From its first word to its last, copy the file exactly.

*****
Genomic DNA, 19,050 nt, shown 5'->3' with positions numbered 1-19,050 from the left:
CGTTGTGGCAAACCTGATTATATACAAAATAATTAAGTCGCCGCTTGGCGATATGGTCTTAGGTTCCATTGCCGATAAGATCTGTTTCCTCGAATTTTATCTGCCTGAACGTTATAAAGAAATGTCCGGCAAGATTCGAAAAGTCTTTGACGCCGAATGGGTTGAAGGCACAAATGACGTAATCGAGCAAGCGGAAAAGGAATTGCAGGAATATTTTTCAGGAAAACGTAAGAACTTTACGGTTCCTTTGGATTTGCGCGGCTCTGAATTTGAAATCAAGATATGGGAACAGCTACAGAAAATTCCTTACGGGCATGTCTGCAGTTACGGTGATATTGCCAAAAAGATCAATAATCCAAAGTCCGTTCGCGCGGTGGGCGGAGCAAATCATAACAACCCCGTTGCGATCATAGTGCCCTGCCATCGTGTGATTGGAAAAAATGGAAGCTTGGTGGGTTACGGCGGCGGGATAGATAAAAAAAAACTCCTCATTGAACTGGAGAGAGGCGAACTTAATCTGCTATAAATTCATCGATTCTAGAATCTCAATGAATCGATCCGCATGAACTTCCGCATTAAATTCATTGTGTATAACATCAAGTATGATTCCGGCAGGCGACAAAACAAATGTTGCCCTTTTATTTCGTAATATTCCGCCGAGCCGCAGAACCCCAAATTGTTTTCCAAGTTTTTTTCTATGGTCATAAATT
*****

Genomic DNA, 19,050 nt, shown 5'->3' with positions numbered 1-19,050 from the left:
CGTTGTGGCAAACCTGATTATATACAAAATAATTAAGTCGCCGCTTGGCGATATGGTCTTAGGTTCCATTGCCGATAAGATCTGTTTCCTCGAATTTTATCTGCCTGAACGTTATAAAGAAATGTCCGGCAAGATTCGAAAAGTCTTTGACGCCGAATGGGTTGAAGGCACAAATGACGTAATCGAGCAAGCGGAAAAGGAATTGCAGGAATATTTTTCAGGAAAACGTAAGAACTTTACGGTTCCTTTGGATTTGCGCGGCTCTGAATTTGAAATCAAGATATGGGAACAGCTACAGAAAATTCCTTACGGGCATGTCTGCAGTTACGGTGATATTGCCAAAAAGATCAATAATCCAAAGTCCGTTCGCGCGGTGGGCGGAGCAAATCATAACAACCCCGTTGCGATCATAGTGCCCTGCCATCGTGTGATTGGAAAAAATGGAAGCTTGGTGGGTTACGGCGGCGGGATAGATAAAAAAAAACTCCTCATTGAACTGGAGAGAGGCGAACTTAATCTGCTATAAATTCATCGATTCTAGAATCTCAATGAATCGATCCGCATGAACTTCCGCATTAAATTCATTGTGTATAACATCAAGTATGATTCCGGCAGGCGACAAAACAAATGTTGCCCTTTTATTTCGTAATATTCCGCCGAGCCGCAGAACCCCAAATTGTTTTCCAAGTTTTTTTCTATGGTCATAAATT